\node[shape=circle,draw=black] (s) at (-3,3) {$1$};  
        \node[shape=circle,draw=black] (sr) at (3,3)  {$2$}; 
        \node[shape=circle,draw=black] (r) at  (-5,0) {$3$};  
        \node[shape=circle,draw=black] (r2) at  (0,0) {$4$};  
        \node[shape=circle,draw=black] (sr2) at  (3,-3) {$5$};  
        \node[shape=circle,draw=black] (sr3) at  (-3,-3) {$6$};  
        \draw (s) -- (sr); 
        \draw (s) -- (r2); 
        \draw (sr) -- (sr2); 
        \draw (sr2) -- (sr3); 
        \draw (sr3) -- (s); 
        \draw (r2) -- (sr); 
        \draw (s) -- (r); 
        \draw (r) -- (sr3); 
        \draw (sr) -- (r); 
        \draw (sr2) -- (r); 
        \draw (s) -- (r2); 
        \draw (r2) -- (sr3); 
        \draw (sr) -- (r2); 
        \draw (sr2) -- (r2); 

I am getting the following figure as output. https://imgur.com/pHLbRQN But I want to make the figure appear like this: tur

How to draw the edges like this? Please help someone.

2 Answers 2


Make the following edit in your code--

enter image description here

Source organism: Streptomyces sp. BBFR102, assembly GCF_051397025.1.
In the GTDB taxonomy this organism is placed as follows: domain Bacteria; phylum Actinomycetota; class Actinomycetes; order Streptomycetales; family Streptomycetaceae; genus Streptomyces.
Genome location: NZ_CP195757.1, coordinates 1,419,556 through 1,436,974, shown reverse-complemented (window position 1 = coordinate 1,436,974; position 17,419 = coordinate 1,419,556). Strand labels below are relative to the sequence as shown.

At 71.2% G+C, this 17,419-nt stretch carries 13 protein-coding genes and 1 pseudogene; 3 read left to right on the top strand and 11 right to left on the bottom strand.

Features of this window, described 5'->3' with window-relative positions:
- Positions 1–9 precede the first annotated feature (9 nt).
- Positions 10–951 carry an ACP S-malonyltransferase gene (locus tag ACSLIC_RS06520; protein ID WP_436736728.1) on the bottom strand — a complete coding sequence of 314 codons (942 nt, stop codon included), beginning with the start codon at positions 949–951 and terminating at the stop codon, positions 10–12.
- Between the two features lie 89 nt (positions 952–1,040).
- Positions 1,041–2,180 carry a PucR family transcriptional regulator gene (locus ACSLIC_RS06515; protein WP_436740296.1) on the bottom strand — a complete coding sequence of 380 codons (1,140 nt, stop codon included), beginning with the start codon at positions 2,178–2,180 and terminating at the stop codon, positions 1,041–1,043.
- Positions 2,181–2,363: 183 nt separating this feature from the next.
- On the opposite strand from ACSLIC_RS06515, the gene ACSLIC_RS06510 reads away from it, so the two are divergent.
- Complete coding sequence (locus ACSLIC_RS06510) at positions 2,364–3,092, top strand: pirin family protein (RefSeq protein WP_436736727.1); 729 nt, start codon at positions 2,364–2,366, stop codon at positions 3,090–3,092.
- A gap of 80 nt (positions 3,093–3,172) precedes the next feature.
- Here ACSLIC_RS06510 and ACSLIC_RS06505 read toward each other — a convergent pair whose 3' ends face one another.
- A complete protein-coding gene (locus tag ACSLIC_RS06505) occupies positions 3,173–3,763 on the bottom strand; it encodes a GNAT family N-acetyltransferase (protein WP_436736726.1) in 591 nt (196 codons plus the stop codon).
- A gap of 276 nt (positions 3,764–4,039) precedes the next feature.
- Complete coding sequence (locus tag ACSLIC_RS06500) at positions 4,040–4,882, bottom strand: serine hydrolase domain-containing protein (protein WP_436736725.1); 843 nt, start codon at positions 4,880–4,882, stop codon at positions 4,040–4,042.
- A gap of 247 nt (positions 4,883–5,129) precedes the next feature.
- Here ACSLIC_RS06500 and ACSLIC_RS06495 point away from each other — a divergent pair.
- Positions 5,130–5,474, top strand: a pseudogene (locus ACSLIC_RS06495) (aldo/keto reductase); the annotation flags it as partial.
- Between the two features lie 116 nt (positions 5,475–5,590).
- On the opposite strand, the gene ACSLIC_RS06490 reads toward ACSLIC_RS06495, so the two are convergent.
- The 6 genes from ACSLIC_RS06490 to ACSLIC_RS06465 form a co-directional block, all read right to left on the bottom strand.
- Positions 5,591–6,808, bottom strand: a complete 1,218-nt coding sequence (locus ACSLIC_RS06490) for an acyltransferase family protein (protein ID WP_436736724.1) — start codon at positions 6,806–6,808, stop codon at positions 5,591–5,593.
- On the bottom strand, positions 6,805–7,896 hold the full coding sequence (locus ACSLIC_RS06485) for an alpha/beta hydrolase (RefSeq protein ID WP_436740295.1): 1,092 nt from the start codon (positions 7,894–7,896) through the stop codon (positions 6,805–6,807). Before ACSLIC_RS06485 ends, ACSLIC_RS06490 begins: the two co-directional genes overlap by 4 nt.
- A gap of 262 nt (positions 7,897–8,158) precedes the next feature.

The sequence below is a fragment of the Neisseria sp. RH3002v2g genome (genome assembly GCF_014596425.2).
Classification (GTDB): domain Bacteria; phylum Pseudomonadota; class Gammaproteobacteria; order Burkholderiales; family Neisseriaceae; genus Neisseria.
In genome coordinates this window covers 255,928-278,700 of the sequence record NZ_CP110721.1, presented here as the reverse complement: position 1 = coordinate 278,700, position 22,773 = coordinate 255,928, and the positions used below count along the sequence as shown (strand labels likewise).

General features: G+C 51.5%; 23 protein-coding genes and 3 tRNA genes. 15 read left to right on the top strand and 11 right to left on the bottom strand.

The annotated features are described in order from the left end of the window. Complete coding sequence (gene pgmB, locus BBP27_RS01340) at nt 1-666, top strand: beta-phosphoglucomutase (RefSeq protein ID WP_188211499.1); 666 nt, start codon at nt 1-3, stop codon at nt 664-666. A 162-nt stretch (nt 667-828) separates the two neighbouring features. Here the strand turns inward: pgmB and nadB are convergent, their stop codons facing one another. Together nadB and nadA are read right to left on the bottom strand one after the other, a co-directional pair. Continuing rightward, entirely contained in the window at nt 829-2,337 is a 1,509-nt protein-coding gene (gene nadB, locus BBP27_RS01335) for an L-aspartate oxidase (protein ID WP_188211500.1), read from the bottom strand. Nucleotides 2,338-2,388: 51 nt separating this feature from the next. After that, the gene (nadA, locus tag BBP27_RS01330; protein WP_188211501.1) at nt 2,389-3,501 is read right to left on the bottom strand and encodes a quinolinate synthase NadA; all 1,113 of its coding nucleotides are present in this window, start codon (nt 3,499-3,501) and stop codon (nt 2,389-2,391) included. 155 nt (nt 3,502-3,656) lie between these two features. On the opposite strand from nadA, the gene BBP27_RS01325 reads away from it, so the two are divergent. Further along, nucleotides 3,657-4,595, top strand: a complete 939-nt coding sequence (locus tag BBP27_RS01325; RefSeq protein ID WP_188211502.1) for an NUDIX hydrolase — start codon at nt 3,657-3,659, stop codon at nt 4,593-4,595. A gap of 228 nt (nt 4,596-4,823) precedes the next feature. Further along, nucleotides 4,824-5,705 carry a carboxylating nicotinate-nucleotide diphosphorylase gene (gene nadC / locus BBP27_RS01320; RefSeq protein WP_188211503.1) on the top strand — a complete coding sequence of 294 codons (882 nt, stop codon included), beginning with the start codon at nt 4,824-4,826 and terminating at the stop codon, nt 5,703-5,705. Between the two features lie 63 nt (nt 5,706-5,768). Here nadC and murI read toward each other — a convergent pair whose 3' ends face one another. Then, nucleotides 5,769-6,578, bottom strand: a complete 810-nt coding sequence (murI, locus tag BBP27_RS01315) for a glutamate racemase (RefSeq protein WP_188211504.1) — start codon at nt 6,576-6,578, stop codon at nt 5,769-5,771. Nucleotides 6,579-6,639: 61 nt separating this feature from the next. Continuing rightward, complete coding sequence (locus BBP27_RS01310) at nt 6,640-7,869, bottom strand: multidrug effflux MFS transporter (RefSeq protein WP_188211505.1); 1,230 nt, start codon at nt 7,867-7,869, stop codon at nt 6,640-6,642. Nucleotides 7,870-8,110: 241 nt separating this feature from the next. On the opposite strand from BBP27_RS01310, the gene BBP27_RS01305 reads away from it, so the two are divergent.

\draw (sr) to [bend right=90,looseness=1.5] (r); 
\draw (sr2) to [bend right=-90,looseness=1.5](r); 
  • Thanks a lot , it helped a lot +1!
    – Charlotte
    Jul 12, 2020 at 14:39

I can think of two possible solutions:

Solution 1

You could replace the -- with to which accepts extra options like an angle at which the path should leave from its origin and also at which the path should arrive at its destination.

In your case, you would replace

\draw (sr) -- (r); 
\draw (sr2) -- (r);


\draw (sr) to [in = 90, out = 135] (r);
\draw (sr2) to [in = -90, out = -135] (r);

Play around with the angles to better understand how they work. To make this simple solution look good in your case, you would also have to move the node r further left.

Solution 2

The solution above could be extended with an intermediate helper coordinate on the way from r to sr/sr2. The following code uses a coordinate with the x-value of r and a y-value halfway between r and sr/sr2.

\draw (sr) to [out = 135, in = 90] ($(sr-|r)!0.5!(r)$) -- (r);
\draw (sr2) to [out = -135, in = -90] ($(sr2-|r)!0.5!(r)$) -- (r);

This way the position of r could remain the same. For this code to work the calc library is required, which can be included with \usetikzlibrary{calc}.

To visualize how the syntax of ($(sr-|r)!0.5!(r)$) works you could draw small circles at the different parts of it

\fill [blue] (sr-|r) circle (1mm); % mixing x-coordinate of r with y-coordinate of sr
\fill [red] ($(sr-|r)!0.5!(r)$) circle (1mm); % going to the center (0.5) between the previous coordinate and r

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